What exactly is a penny share?

Penny shares are shares in small companies. Either they are young companies that could achieve rapid growth. Or else they simply have a low share price. Or both!

Remember, all big companies start out somewhere. Bluechips like Apple and Microsoft came from big ideas. But 20 years ago, they were selling for peanuts. The aim of the game is to spot the young companies with biggest ideas and the biggest potential.

The real trick is to get into a growing company late enough to be convinced it will succeed, but early enough to capture all that growth.

It is vital to understand that a share price incorporates a set of expectations. And the City likes nothing less than a share that falls short of those expectations. So, if a company underperforms, City investors often dump their shares in droves. That’s bad news for investors with their money tied up in that company. But it can be great news if you’re looking for a bargain!

So, the stock market is constantly offering the chance to buy shares at a low price. And if we take the best of those opportunities, we’ll be well positioned to pull in some great potential profits.

Important: Penny shares can be risky

Fact is, these stocks often have a small market capitalisation. And often, not a huge volume of shares are being traded at any one time. You might see that referred to as being ‘thinly traded’. That can mean the share price is more volatile – and any good or bad news can have a large impact on the price.

As you might expect this volatility can work for you and against you…

For example, if a company announces a glittering new deal, the shares could receive a big jolt in value. But if they release news of falling profits, you could see the price fall quite rapidly.

And because less shares are being traded, there won’t always be the same amount of investors looking to buy these shares compared to shares in larger, well known companies. So, they can sometimes be tricky to get rid of if you need to sell them.

Ever heard of the bid/offer spread? It’s one of those geeky terms that basically means the difference between the buying and selling price. And with penny shares, there can often be a big difference between the two.

So investors who want to sell their shares soon after they have bought them may sometimes have to sell at a loss – that might be the case even if the share price hasn’t fallen… and even if it has risen a little. That’s one of the built-in risks of penny shares.

And as new-to-market companies, some of them might not be generating any revenues yet and they might not pay dividends. However, you should keep in mind that it is precisely because they are young, fresh companies that I’ll be interested in them. And I wouldn’t be backing a penny share in the hope of earning small dividend payouts…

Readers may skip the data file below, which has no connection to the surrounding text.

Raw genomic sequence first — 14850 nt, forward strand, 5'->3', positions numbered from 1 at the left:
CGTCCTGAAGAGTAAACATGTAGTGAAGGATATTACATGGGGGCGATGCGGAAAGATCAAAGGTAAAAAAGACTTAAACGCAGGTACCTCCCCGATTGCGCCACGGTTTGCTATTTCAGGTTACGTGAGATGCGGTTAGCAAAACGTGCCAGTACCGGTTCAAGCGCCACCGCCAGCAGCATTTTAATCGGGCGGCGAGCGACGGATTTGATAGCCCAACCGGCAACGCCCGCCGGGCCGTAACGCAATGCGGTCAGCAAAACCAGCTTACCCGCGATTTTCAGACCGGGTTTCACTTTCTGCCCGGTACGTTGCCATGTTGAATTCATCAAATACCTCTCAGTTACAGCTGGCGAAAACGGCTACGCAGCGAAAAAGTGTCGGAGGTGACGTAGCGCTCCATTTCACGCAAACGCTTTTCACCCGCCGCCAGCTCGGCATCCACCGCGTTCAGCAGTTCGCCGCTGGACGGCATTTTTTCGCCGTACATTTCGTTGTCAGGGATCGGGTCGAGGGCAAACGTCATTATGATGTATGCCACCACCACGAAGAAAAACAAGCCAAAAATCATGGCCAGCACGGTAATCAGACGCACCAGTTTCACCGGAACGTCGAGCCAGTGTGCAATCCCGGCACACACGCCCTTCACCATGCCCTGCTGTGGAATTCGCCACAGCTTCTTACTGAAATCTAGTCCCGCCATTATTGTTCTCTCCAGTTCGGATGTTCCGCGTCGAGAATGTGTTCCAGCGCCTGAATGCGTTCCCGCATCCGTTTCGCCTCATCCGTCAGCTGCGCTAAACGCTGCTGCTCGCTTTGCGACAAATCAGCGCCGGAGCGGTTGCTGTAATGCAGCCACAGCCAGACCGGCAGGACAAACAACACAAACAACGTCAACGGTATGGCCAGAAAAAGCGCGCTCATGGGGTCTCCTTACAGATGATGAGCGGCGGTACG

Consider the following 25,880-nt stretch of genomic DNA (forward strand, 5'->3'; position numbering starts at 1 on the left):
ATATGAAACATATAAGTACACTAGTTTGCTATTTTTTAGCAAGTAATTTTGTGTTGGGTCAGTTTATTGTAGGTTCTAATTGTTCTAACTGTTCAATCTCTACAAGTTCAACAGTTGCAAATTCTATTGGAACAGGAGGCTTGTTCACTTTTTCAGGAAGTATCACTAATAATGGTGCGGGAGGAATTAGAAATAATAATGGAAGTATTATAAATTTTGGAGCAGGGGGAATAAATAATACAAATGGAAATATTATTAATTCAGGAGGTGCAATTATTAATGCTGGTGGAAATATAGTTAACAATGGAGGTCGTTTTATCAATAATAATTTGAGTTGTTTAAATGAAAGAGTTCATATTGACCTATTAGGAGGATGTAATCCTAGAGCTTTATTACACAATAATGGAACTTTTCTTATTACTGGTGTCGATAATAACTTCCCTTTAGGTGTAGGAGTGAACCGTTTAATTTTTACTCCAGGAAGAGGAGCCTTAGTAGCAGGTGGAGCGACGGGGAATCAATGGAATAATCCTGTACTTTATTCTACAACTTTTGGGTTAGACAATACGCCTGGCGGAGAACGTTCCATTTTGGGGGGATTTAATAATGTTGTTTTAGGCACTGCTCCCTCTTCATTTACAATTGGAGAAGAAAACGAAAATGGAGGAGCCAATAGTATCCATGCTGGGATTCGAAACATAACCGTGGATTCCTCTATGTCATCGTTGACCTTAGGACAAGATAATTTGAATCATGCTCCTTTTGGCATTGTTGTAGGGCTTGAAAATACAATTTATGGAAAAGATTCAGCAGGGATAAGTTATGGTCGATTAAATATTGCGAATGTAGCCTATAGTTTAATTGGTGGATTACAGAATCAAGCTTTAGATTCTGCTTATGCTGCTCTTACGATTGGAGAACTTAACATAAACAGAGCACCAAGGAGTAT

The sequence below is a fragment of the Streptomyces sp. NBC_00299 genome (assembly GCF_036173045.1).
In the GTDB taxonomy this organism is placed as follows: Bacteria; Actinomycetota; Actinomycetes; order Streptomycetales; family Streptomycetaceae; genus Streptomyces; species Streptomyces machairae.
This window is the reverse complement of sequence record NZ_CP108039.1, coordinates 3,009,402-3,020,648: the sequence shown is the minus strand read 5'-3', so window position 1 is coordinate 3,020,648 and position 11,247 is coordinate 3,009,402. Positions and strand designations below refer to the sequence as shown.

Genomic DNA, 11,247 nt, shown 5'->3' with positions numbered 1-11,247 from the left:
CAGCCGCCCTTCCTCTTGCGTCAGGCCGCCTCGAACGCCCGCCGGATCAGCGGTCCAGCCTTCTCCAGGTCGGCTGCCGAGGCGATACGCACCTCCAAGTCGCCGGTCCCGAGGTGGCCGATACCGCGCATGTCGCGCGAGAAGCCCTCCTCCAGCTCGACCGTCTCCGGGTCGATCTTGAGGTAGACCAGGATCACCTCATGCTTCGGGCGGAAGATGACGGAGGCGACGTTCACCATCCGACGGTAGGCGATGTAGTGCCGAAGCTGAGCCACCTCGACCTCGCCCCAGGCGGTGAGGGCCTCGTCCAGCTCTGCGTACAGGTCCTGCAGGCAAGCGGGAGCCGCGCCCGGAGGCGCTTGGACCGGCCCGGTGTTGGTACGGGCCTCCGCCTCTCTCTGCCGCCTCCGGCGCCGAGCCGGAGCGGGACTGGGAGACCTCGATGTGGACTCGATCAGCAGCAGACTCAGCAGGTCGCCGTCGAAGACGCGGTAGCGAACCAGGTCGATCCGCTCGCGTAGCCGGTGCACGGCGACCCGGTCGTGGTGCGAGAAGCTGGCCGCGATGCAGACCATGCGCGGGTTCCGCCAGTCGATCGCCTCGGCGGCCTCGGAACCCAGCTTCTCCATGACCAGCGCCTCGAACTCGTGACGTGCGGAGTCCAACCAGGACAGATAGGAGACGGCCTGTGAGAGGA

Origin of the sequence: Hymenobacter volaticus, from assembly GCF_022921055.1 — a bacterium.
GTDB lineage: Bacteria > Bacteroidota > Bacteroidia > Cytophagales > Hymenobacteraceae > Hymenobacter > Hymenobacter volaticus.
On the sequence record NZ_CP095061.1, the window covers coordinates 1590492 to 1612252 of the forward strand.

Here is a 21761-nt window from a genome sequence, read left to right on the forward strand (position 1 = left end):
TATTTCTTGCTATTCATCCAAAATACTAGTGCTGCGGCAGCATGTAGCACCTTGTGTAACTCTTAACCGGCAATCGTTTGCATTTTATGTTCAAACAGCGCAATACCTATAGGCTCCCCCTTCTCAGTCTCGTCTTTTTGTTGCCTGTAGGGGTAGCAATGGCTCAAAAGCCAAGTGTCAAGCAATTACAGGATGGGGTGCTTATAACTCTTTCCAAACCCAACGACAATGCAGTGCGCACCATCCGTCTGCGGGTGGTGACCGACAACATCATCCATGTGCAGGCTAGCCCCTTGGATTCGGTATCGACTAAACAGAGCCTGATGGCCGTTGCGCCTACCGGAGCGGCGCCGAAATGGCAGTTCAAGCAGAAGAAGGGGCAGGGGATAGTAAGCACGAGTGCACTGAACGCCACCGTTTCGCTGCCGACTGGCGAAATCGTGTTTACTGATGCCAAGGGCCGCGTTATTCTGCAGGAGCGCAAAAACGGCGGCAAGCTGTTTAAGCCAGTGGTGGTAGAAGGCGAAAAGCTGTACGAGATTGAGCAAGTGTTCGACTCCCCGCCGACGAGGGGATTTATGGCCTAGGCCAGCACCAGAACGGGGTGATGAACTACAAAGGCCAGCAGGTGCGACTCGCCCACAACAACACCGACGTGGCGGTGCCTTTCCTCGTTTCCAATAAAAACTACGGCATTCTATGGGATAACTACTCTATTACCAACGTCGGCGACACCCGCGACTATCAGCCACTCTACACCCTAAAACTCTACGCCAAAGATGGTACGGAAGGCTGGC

Because I’m gunning for companies that offer the opportunity to pull in sizeable market gains.

So you can see, penny shares carry the same risks as larger company shares – the share price can move up and down, so your capital is at risk – plus the additional risks I’ve spelt out above…

I just want you to be fully-clued up on every aspect of penny share investing.

And if you decide to get your name down for The Penny Share Letter today, you’ll receive my comprehensive guides giving you the full low down on small caps… how to trade them, how to maximise your profits, the risks, the dangers, the potential… everything.

And not only will you get a full, in-depth newsletter every month – you’ll also receive up to the minute email updates on a weekly basis, so you’ll be up to speed on every single one of our trades.

If these shares are so risky, why do 1000s of investors buy them?

Growth potential. Plain and simple.

Say for example Royal Dutch Shell is valued at £100bn. If it is going to become twice as valuable, it has to add on that amount of business again. Assuming that’s even possible, it’s going to take time and hard work to achieve that.

But if you have a company that is valued at just a few million then it can double or treble without having to add business worth billions. But bear in mind, Shell might struggle to grow in the next decade, but it’s still likely to be around at the end of it.

There aren’t the same sort of assurances with penny stocks.

Make no mistake, this is speculative investing.

And I’ll be straight with you – it’s often just like taking a punt.

It’s a high risk/high reward dynamic that works for me. I’ve been following the exciting world of penny shares for nearly a decade now. And I find it absolutely thrilling.

Sure, this type of investing isn’t for everyone. And I sincerely believe it’s something you should only be doing with a small part of your spare capital. Money you could afford to lose if things don’t go right for the company.

If you’re not willing and able to take that risk with your money, or this sort of investment sounds too adventurous for you, then dipping your toe in the penny share market is probably the wrong move, for you.

If you do want to invest in penny shares remember that not all companies will be winners. If you can afford to, spread your investment over a number of shares.

So, if you can accept the taste of danger, then I suggest you read the other articles on this website…

Because right now, I’m sitting on several high-potential companies that I believe could could hit some serious stock market highs in the coming months.

You can discover which companies when you get your name down for a 365-day trial of The Penny Share Letter here.